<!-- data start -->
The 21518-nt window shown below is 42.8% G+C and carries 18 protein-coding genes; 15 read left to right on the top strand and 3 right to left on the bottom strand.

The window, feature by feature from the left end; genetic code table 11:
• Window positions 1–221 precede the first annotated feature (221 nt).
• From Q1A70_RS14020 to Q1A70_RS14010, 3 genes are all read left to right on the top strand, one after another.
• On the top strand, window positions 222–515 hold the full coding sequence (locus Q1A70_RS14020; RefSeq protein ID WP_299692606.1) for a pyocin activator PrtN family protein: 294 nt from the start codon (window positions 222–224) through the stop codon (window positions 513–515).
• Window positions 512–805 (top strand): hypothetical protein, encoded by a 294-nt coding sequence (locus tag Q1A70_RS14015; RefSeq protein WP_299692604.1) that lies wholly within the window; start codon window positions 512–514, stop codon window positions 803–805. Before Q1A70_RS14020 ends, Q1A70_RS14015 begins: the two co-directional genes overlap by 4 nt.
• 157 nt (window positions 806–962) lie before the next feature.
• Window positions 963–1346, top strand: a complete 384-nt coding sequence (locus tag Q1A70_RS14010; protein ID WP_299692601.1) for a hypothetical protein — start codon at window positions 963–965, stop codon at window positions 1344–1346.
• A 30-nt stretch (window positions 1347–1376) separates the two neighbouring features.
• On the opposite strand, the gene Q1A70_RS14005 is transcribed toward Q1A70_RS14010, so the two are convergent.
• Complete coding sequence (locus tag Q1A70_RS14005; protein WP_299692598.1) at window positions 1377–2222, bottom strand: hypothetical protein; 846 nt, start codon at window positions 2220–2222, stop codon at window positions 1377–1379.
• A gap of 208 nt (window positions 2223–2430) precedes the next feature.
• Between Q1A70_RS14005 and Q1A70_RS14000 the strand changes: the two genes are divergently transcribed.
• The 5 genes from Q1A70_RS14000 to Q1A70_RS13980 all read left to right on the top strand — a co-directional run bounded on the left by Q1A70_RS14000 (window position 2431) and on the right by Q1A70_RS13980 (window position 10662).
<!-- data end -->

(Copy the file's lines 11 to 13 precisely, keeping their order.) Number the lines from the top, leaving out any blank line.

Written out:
• Complete coding sequence (locus tag Q1A70_RS14005; protein WP_299692598.1) at window positions 1377–2222, bottom strand: hypothetical protein; 846 nt, start codon at window positions 2220–2222, stop codon at window positions 1377–1379.
• A gap of 208 nt (window positions 2223–2430) precedes the next feature.
• Between Q1A70_RS14005 and Q1A70_RS14000 the strand changes: the two genes are divergently transcribed.